The Life Aquatic with Steve Zissou

A part of this viewing list: Criterion Collection Spine #300: Wes Anderson’s The Life Aquatic with Steve Zissou.

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I don’t like Wes Anderson films for the same reason I don’t like Quentin Tarantino films and the same reason I don’t like most of my poetry. It is all too referential. Yet, The Life Aquatic with Steve Zissou was enjoyable enough, mainly because many of the references were actually things I knew about [documentary filmmaking, David Bowie]. I still don’t get his appeal though. I’ll try to dismiss my loathing for self-reflexive-obligatory-oblique-retro-pomo-irony long enough to point out what I found effective in the film.

Steve Zissou is an oceanographic explorer who makes documentary films of his adventures, a la Cousteau. He is posturing, arrogant, selfish and emotionally distant. His entire life has consisted of crafting and maintaining a celebrity image; resulting in a man who has forgotten who he is in favor of chasing after the man he watches on screen. We constantly see the filming of his documentaries; which are just as choreographed as Zissou’s private life. In fact, Zissou has been in front of the lens for so long, he has forgotten that the camera isn’t always rolling. His desire for drama is born from an extended slump in the reception of his documentaries.

It should be noted, however, that while The Life Aquatic with Steve Zissou [the movie within the movie] is a rather obvious send-up of reality television, in its essentials it doesn’t differ from true documentary filmmaking at all. Real documentaries are not the objective testimonials that we instinctively believe them to be. Things are shot and not shot, things that were shot are left out, commentary is added in, the editing gives the film some sort of syntax, and often turns it into a narrative.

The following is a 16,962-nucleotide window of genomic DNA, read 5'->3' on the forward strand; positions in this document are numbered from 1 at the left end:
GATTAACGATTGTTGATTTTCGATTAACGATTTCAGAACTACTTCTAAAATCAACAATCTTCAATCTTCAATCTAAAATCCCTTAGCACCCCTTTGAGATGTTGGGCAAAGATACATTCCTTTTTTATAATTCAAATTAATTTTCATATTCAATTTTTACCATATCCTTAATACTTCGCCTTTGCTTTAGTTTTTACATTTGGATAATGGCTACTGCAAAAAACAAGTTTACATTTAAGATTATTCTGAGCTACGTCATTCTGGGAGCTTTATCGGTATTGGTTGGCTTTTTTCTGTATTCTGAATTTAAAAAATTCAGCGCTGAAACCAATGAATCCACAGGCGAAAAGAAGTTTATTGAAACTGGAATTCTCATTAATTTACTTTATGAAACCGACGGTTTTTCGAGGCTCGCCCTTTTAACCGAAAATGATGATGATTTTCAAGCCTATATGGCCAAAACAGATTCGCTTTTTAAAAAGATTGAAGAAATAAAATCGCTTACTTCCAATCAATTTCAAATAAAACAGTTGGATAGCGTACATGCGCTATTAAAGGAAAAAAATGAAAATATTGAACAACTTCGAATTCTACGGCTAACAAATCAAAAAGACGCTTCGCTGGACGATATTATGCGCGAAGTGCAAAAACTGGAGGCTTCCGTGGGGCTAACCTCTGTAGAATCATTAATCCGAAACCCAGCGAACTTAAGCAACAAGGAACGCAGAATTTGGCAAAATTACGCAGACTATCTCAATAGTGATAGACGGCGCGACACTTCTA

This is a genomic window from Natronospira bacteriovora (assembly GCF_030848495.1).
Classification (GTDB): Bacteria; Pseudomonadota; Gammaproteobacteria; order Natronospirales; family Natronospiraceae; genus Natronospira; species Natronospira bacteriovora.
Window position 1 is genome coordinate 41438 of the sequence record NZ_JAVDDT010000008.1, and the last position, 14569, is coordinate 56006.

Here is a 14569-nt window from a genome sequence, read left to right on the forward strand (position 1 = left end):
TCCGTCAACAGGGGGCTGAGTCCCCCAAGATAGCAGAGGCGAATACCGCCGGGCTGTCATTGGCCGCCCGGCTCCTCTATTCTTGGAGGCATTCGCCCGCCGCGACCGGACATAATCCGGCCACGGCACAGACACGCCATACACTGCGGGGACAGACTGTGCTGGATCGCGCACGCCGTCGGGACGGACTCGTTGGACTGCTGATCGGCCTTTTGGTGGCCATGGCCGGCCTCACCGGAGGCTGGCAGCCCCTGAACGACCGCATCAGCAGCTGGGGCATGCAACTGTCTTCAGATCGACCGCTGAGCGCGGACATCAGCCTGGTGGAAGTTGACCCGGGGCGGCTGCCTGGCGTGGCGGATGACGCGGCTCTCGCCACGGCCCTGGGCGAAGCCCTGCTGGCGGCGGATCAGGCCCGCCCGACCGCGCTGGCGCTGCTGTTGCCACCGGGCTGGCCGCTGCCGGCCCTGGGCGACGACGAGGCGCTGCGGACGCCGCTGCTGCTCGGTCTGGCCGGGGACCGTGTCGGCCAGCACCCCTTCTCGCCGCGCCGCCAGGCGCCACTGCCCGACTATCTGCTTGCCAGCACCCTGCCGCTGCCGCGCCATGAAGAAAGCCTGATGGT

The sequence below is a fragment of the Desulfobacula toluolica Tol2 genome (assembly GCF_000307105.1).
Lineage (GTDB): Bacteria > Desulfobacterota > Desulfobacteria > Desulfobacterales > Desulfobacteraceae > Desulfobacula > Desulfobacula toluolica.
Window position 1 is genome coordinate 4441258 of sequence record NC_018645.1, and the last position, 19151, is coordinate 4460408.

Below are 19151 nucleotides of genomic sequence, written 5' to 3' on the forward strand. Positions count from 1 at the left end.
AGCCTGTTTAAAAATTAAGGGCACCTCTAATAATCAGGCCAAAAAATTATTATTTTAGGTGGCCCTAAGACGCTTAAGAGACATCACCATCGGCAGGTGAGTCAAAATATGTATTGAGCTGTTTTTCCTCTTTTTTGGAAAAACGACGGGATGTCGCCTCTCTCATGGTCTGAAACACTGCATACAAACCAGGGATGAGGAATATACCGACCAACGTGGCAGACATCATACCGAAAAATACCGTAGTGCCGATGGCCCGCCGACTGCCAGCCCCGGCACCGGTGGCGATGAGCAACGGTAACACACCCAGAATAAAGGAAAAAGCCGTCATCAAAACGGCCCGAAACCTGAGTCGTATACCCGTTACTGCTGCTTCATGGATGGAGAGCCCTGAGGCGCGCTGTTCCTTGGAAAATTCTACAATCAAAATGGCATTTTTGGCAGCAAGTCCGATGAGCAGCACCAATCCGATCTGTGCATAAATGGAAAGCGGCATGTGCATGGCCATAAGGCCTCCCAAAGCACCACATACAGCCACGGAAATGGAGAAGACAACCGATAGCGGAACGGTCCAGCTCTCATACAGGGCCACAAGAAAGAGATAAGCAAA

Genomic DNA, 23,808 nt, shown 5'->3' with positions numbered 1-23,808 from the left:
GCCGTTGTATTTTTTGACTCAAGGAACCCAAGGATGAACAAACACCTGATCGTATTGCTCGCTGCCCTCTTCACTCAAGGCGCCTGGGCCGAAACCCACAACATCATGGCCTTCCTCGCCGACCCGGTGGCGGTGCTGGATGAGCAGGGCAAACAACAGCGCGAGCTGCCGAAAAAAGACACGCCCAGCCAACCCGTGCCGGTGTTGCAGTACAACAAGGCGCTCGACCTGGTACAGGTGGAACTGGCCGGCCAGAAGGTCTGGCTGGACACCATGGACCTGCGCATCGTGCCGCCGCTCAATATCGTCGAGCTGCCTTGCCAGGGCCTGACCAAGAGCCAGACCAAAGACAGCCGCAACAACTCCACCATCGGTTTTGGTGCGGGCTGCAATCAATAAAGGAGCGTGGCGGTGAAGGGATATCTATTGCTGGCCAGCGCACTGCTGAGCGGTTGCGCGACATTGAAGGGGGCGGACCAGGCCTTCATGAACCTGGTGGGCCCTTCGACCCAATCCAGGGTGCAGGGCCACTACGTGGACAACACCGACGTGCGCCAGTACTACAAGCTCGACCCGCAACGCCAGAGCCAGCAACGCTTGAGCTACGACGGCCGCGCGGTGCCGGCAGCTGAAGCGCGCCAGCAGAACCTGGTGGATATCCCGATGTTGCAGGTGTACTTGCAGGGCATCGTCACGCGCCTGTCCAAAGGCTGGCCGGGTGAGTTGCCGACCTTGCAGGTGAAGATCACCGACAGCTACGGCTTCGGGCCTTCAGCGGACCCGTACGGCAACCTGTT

The use of Kodachrome [at least, that’s what it looks like to me] for the film within a film clips was nice, since I’ve always liked how the warm colors pop out with that stock, and though the awkward framing and disconcerting cuts made me a little seasick, they did seem to strengthen Anderson’s portrait of Zissou as a man alienated from himself. The Bowie translated to Portuguese is another inspired choice in this regard.

Yet with all of this staging, the most important parts of Zissou’s story never get filmed. [That is, if we’re watching with a standard view of spectatorship and assuming that the 4th wall still exists and that TLAwSZ was made by Wes Anderson and not Steve Zissou making TLAwSZ about making TLAwSZ]. When he meets his son, when he fights off pirates, when he saves his nemesis from pirates, when his son is killed in a helicopter crash…no cameras.

These constant blows, coupled with the difficulties of financing the film, eventually force Zissou to make peace with his inner demons, symbolized tangibly by the jaguar shark.

If we watch the film in House of Leaves mode and pretend that Wes Anderson didn’t direct it and that Steve Zissou made a film called The Life Aquatic with Steve Zissou about making a documentary called The Life Aquatic with Steve Zissou, then nothing that we see in the film can be considered non-fiction. Especially since his dead partner Esteban and dead son Ned both appear on screen after their deaths.

Ultimately I think this movie [and most Wes Anderson films] would succeed a bit better if there were less attempts to say something about everything as intricately and obliquely as possible. To deliberately mix some metaphors in a self-reflexive-obligatory-oblique-retro-pomo-irony way, I think the multiple paths of meaning both drown the others out and are weakened by their profligacy.

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DVDTalk Review of the film and the Criterion DVD
New York Magazine story on Wes Anderson
• Cousteau.org